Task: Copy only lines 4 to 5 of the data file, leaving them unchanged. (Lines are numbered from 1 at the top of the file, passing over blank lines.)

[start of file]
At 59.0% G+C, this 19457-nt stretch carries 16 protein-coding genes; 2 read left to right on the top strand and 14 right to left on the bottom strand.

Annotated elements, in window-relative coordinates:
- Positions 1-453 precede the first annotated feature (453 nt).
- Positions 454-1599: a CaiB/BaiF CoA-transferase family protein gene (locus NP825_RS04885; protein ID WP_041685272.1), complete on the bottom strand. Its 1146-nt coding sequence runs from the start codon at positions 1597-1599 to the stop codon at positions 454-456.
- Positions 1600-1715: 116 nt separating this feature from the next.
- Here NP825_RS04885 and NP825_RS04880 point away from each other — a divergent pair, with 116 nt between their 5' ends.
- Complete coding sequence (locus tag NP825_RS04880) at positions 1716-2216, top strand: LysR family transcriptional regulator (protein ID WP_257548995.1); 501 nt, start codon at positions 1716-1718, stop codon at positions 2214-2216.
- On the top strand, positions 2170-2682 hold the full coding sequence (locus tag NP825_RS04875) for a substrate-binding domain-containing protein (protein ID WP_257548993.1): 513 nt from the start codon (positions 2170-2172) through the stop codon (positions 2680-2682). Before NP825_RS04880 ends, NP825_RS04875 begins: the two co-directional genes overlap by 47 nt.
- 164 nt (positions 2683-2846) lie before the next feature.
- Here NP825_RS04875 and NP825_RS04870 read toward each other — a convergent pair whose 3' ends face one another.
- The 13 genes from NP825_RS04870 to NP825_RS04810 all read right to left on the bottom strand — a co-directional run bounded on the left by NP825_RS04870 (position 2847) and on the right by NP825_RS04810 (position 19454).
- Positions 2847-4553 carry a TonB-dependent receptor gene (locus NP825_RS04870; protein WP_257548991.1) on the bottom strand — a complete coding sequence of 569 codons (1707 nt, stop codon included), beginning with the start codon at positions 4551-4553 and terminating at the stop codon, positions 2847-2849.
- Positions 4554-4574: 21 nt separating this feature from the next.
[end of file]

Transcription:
- Positions 454-1599: a CaiB/BaiF CoA-transferase family protein gene (locus NP825_RS04885; protein ID WP_041685272.1), complete on the bottom strand. Its 1146-nt coding sequence runs from the start codon at positions 1597-1599 to the stop codon at positions 454-456.
- Positions 1600-1715: 116 nt separating this feature from the next.